Driving directly to the Bungee Bridge is, of course, one of several ways to get there.  Another great way to see it is by foot or bike via Brandywine Falls Provincial Park. Roundtrip to the Whistler Bungee Bridge and back is just 6 kilometres and can take less than two hours.  Brandywine Falls, though extremely popular in the summer and fall months, hides behind a massive, snowplow formed, wall of snow from (usually) December to March.  The gate to the parking lot is closed and buried.  Attempting to hike to the falls on foot is tough as you find yourself thigh deep in snow right from the start.  But if you have snowshoes this trail becomes a winter paradise.  The snowplows intentionally clear a winter parking area for the park near the snow buried gate.  You just have to scramble over the mountain of snow, cross the parking lot and follow the signs.  The easy-to-follow trail begins just across the parking lot.  There are plenty of Sea to Sky Trail signs and even a beautiful mapboard in the parking lot.  Just across the bridge at the parking lot you will see the first sign for the Sea to Sky Trail.  Turn right here and in five minutes you will see the amazing Brandywine Falls from the viewing platform.  From the viewing platform you have to return from where you came and turn right at the Sea to Sky Trail sign indicating the Whistler Bungee Bridge in 2.6km.  The snowshoeing trail is wide and easy to follow.  After a few hundred metres you come to your first viewpoint of the valley and distant mountains.  The trail ascends fairly quickly and then opens up to some more views before reaching the amazing Bungee Bridge high above Cheakamus River.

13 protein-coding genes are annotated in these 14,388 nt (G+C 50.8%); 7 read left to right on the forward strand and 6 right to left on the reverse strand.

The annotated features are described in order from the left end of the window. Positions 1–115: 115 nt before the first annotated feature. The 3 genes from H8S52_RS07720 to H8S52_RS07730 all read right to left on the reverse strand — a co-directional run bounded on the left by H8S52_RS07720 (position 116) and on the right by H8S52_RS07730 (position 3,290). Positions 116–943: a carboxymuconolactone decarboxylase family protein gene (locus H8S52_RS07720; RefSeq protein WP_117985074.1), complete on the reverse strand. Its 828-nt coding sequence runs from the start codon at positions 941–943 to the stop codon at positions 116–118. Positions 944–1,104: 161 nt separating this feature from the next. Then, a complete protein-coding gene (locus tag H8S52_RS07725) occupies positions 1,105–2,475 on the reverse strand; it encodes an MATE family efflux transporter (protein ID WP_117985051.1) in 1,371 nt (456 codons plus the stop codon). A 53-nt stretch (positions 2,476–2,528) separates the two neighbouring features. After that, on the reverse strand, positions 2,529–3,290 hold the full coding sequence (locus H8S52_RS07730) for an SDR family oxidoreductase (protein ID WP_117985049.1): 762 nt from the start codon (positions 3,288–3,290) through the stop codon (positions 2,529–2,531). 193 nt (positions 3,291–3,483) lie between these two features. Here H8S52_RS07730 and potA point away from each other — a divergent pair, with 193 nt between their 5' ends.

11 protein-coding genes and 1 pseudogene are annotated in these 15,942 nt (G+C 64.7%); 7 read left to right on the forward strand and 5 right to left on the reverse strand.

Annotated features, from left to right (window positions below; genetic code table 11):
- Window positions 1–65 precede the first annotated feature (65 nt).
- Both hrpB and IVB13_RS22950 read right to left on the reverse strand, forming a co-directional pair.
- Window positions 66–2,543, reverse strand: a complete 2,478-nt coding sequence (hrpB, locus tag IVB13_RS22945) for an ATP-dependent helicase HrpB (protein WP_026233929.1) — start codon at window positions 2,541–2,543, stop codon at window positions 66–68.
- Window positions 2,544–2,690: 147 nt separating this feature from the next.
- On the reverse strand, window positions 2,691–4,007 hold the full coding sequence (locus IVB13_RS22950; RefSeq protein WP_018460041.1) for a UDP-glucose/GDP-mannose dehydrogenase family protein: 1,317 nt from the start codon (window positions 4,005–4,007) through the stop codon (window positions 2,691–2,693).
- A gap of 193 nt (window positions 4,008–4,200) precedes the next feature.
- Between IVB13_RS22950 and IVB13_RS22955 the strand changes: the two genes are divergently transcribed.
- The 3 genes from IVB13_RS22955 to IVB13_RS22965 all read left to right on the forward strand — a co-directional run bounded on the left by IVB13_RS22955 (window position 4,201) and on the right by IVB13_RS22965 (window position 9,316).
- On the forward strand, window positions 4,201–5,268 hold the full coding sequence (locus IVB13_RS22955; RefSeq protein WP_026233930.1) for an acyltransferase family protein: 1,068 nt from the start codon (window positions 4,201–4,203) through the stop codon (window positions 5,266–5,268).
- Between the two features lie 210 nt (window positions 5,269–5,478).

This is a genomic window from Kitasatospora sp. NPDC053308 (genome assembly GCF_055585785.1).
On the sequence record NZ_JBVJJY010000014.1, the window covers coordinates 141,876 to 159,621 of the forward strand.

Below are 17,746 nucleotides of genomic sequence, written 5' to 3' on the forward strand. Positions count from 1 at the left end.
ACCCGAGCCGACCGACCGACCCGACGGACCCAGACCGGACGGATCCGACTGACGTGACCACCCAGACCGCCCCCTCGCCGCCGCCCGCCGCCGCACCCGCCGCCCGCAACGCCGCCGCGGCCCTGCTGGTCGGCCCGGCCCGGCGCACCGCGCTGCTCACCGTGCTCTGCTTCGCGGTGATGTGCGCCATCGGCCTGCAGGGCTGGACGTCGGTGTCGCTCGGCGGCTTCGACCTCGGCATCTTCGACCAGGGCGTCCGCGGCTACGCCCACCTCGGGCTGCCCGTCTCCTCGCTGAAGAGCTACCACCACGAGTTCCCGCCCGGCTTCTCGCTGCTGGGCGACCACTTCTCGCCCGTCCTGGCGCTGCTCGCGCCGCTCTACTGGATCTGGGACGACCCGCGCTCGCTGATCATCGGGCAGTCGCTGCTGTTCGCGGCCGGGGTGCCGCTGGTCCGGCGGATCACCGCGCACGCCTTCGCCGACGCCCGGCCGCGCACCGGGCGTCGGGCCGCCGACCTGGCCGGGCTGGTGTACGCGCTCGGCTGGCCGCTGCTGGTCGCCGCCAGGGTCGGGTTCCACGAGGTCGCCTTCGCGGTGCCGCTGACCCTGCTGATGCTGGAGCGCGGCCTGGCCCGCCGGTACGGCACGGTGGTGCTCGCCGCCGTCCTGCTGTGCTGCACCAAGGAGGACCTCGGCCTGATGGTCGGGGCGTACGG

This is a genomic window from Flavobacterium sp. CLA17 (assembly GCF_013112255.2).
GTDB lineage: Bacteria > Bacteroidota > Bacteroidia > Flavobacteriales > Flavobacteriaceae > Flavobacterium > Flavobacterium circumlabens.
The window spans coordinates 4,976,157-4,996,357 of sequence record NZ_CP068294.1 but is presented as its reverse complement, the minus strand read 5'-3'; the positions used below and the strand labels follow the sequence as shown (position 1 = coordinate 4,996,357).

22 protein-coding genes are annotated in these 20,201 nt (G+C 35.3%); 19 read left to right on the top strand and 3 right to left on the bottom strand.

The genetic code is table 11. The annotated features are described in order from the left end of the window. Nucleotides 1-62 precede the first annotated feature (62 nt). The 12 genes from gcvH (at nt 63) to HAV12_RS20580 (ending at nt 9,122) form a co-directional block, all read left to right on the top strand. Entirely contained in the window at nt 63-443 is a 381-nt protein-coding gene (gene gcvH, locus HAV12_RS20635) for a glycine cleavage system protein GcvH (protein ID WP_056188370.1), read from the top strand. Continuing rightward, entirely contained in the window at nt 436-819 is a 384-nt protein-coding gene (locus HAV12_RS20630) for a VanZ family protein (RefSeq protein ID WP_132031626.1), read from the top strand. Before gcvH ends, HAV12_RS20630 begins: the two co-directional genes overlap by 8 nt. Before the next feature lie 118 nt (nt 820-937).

Whistler Bungee Bridge

Whistler Bungee Bridge Driving Directions